Some Hennepin County police chiefs opposed to ending prosecutions on low-level traffic stops

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Some Hennepin County police chiefs held an engagement forum to have conversations with the community to build trust Saturday morning.

Chiefs expressed concern about the possibility of the county adopting a new policy to end felony prosecutions on low-level traffic stops.
Officials said the policy change would do more harm than good.

“The concern we have is that if the county attorney decides to do the same thing that the Ramsey County attorney does that we are going to unfortunately see another increase in violent crime,” Crystal Police Chief Stephanie Revering said.

Revering is also the president of the Hennepin County Chiefs of Police Association.

The police chiefs heading departments in Crystal, New Hope and Robbinsdale said ending low-level traffic stops in Hennepin County would be the start of a big problem.

“We are displeased with what happened. We think traffic enforcement is very important. That helps arrest some really big criminals,” Robbinsdale Police Chief Patrick Foley said.

At the beginning of September, the Ramsey County attorney announced a new policy to end felony prosecutions that stem from low-level traffic stops.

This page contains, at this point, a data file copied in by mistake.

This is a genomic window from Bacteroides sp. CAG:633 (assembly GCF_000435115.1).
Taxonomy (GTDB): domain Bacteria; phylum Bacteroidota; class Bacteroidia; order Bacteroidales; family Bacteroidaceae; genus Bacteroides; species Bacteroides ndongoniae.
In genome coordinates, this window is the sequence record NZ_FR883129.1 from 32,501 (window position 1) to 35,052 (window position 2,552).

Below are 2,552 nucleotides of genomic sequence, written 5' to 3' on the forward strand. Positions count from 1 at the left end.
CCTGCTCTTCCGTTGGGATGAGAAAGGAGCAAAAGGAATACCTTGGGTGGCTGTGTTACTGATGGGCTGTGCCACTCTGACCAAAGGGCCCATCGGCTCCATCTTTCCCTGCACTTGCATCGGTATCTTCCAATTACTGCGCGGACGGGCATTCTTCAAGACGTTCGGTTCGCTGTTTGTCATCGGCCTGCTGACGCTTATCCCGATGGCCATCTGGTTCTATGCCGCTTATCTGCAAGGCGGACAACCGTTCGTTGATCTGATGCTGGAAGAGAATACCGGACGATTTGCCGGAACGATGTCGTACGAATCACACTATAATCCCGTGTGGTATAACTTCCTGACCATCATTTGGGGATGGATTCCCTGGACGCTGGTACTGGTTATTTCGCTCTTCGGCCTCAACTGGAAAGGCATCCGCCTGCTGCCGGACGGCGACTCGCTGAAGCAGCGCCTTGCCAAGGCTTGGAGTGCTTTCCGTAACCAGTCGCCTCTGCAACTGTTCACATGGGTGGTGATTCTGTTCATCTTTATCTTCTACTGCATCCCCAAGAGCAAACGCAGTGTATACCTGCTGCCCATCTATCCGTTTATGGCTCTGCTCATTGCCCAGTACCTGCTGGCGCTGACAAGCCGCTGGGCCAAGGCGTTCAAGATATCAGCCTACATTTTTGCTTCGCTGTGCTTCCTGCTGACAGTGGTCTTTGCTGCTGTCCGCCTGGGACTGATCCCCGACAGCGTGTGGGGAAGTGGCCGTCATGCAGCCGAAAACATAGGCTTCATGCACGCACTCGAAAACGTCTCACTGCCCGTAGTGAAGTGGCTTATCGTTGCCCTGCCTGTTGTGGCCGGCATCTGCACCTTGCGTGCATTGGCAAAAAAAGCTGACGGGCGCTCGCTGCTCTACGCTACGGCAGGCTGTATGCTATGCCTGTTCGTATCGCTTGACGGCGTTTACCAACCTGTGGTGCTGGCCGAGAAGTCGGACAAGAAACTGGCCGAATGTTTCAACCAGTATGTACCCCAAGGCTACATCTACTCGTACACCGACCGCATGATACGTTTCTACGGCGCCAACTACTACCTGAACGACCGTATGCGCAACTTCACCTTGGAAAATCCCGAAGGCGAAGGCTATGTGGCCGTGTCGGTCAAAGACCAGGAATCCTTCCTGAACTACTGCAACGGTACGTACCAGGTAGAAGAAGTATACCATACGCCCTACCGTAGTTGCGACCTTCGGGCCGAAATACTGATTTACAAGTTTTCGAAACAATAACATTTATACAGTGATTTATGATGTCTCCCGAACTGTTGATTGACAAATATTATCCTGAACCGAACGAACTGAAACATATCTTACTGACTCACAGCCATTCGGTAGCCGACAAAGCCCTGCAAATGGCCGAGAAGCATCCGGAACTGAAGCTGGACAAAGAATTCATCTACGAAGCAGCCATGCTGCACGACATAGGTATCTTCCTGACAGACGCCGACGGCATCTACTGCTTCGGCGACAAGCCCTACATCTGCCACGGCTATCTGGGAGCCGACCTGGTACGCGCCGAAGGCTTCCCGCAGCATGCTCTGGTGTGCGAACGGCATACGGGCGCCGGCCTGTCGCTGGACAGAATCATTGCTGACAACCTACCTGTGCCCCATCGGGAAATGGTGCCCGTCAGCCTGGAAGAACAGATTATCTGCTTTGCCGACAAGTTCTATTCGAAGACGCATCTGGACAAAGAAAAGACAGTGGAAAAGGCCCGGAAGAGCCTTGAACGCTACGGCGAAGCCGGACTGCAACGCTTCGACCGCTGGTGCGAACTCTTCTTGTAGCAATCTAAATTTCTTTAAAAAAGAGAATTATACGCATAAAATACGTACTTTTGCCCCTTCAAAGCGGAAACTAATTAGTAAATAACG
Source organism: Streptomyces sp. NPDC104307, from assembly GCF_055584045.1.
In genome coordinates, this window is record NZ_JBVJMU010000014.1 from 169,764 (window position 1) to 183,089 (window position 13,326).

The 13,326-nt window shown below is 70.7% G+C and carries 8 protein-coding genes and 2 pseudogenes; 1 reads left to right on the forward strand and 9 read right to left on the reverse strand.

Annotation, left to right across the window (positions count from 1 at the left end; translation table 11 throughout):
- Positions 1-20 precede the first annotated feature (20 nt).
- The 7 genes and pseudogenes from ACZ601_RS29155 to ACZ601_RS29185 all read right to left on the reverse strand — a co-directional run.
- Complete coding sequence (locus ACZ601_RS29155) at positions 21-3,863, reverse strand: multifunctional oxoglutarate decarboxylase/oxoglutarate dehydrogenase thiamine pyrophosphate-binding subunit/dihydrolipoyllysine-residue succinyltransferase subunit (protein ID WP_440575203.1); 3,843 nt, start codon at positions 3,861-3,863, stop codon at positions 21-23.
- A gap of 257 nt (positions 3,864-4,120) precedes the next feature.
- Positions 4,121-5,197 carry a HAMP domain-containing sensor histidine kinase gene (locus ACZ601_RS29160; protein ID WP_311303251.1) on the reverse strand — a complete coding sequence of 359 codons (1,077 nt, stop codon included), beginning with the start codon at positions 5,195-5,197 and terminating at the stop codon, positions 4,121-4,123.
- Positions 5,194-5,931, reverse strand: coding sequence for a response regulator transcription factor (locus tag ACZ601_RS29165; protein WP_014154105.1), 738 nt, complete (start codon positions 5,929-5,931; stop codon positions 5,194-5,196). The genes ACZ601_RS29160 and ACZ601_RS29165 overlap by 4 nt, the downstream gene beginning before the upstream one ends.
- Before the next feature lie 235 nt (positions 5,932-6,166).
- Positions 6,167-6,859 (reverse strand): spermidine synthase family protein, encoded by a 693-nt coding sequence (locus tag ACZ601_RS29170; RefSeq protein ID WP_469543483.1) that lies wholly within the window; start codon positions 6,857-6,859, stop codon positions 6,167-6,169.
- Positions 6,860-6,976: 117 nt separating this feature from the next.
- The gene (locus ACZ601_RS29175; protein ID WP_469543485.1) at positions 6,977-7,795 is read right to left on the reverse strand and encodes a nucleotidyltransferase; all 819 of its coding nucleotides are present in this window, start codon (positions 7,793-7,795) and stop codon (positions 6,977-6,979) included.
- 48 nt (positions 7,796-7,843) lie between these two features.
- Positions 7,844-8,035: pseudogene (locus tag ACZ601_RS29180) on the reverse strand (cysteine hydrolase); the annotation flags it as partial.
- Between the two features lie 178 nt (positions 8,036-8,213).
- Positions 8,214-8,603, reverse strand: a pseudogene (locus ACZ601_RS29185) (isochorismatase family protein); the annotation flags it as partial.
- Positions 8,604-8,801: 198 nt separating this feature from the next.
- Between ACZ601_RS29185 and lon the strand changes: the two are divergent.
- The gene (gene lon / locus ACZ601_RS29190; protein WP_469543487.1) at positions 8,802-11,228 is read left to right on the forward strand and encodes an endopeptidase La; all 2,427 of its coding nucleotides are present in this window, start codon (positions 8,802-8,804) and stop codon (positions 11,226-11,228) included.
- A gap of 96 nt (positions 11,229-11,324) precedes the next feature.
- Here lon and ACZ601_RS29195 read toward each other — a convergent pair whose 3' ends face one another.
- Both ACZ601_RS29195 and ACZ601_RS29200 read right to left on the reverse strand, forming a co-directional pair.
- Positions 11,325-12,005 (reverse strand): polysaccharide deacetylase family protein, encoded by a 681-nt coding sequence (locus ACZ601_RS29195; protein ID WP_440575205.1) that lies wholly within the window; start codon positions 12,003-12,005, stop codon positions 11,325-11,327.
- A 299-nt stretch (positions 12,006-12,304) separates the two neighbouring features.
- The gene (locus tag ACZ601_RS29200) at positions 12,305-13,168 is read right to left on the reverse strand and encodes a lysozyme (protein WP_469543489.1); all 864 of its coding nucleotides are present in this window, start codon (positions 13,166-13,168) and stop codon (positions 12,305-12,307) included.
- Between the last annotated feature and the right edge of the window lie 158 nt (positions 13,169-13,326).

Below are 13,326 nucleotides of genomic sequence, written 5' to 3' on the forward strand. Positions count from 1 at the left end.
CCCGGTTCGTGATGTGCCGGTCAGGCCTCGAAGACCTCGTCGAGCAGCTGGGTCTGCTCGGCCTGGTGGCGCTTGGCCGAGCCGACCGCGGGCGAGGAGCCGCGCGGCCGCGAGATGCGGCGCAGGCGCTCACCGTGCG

It was designed to change the use of traffic stops that are not for public safety reasons.

“I get both sides, but it’s so violent in Hennepin County right now. Our officers, when they make some of these stops, they’re doing good work where they are finding the guns, and they are finding the drugs and it’s a snowball effect,” New Hope Police Chief Tim Hoyt said.

According to a Stanford University study, traffic stops affect communities of color disproportionately often leading to an arrest and jail time.

“I couldn’t agree more with that and I understand that argument as well. And I don’t disparage it,” Revering said.

Chief Revering acknowledged the disparities in the criminal justice system and explained implicit bias training for officers is an effective tool.

She said the overall solution to fix the problem is not black and white.

“I think it’s very much in the gray area. It’s just not a law enforcement issue. It’s just not a prosecuting attorney or judge’s issue. It’s all of us. It’s the community,” Revering said. “We all need to figure out how to work together and not make these knee-jerk reaction policy changes.”

The Hennepin County attorney and the police chiefs are having a meeting next Thursday to discuss the low-level traffic stop policy and if it will be adopted in Hennepin County.